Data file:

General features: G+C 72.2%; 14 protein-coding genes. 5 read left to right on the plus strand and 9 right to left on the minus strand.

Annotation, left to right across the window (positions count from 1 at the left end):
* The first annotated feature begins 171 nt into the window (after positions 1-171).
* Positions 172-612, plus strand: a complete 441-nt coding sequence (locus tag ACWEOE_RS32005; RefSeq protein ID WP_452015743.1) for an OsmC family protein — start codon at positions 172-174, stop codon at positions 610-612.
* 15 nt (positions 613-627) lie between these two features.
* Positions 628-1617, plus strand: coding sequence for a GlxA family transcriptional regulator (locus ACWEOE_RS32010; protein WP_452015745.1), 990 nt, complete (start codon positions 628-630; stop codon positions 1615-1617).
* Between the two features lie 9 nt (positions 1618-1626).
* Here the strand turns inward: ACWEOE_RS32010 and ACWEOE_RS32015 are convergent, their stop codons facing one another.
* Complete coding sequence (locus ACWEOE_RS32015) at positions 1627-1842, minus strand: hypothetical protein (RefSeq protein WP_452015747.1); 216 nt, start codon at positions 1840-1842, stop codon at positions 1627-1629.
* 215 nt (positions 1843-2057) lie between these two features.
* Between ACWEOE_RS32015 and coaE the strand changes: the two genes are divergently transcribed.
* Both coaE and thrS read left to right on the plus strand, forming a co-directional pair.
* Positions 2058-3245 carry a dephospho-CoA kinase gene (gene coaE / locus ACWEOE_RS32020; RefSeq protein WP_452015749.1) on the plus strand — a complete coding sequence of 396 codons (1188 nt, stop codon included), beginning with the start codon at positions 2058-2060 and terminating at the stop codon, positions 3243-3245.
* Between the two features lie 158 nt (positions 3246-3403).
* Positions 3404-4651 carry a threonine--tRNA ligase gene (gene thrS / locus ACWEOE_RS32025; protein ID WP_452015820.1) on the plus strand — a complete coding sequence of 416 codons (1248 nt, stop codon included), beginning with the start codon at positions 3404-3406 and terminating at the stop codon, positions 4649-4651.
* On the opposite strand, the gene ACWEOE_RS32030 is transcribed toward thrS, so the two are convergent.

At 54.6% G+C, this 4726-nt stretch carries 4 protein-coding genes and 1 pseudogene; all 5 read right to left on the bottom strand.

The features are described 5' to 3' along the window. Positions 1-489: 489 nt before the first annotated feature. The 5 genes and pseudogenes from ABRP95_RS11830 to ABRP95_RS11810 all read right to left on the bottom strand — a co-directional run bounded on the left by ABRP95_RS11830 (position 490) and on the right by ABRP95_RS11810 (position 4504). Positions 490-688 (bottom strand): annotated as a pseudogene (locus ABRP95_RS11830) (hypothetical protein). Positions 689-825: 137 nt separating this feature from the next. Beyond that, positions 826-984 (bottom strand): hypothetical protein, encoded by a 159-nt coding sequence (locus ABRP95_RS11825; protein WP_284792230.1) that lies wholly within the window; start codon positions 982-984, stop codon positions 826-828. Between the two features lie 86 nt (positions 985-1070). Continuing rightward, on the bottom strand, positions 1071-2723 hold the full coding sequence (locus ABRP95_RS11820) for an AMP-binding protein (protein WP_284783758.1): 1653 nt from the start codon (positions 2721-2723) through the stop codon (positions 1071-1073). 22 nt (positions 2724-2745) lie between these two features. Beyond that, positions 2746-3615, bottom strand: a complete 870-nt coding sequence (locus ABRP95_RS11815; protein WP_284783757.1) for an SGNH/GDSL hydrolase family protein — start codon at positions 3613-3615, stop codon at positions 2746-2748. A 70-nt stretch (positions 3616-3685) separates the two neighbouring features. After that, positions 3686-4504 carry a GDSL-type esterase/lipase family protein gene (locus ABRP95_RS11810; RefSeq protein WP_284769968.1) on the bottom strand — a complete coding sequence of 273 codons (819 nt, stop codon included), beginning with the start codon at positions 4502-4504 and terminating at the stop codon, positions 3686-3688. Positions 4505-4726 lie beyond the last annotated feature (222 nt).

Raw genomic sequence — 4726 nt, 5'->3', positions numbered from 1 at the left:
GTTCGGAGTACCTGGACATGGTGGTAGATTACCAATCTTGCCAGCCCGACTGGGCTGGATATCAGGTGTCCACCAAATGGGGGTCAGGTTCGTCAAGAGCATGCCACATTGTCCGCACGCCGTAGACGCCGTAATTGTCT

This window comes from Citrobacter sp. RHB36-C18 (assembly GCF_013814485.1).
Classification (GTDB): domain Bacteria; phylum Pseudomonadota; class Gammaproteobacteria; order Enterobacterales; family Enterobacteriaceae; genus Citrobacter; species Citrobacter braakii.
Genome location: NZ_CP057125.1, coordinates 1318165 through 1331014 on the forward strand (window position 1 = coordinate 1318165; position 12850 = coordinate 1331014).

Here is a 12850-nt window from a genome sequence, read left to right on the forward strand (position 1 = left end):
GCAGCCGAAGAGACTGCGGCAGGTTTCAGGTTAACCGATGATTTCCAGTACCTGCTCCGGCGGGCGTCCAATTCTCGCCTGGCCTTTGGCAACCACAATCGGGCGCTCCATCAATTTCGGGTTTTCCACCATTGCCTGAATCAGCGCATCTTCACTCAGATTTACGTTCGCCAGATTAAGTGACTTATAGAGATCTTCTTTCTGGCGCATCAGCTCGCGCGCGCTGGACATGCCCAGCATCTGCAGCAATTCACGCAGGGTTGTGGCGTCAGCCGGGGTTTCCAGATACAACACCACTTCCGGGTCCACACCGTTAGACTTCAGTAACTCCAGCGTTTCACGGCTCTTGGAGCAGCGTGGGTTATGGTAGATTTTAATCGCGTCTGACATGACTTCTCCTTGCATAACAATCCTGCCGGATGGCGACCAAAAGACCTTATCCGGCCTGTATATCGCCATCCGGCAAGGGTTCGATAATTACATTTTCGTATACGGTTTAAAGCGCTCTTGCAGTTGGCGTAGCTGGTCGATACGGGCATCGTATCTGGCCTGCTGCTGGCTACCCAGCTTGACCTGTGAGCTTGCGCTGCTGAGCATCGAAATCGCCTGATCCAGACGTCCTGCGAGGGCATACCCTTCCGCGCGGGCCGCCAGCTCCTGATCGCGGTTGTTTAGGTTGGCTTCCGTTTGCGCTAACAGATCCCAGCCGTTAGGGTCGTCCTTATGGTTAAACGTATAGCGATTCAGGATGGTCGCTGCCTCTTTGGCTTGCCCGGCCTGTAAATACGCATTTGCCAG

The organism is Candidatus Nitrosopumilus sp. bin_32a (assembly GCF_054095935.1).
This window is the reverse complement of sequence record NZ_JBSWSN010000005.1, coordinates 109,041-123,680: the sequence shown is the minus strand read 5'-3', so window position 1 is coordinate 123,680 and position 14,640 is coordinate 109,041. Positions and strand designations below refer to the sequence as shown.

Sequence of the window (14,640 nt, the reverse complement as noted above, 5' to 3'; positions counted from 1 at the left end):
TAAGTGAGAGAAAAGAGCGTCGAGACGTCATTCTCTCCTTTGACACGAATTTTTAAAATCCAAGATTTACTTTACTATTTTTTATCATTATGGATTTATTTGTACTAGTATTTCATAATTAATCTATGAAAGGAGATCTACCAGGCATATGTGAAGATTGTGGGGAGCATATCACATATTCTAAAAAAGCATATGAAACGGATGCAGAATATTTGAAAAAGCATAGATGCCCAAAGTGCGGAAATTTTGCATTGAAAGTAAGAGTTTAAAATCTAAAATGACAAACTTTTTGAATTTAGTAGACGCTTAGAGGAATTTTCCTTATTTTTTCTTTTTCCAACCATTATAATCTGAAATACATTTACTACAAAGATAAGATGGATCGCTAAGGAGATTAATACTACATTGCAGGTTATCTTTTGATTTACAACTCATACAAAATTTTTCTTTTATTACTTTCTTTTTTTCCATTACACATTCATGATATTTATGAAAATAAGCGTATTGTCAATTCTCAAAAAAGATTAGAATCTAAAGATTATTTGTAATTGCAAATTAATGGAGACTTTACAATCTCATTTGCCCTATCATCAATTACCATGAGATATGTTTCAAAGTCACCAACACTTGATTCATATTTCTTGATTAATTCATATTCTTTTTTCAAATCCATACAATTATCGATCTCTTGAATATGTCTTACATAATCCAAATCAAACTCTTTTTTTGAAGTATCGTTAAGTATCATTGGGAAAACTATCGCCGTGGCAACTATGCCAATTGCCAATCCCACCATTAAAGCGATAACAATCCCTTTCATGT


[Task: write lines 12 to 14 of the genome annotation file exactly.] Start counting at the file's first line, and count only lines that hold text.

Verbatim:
* Both coaE and thrS read left to right on the plus strand, forming a co-directional pair.
* Positions 2058-3245 carry a dephospho-CoA kinase gene (gene coaE / locus ACWEOE_RS32020; RefSeq protein WP_452015749.1) on the plus strand — a complete coding sequence of 396 codons (1188 nt, stop codon included), beginning with the start codon at positions 2058-2060 and terminating at the stop codon, positions 3243-3245.
* Between the two features lie 158 nt (positions 3246-3403).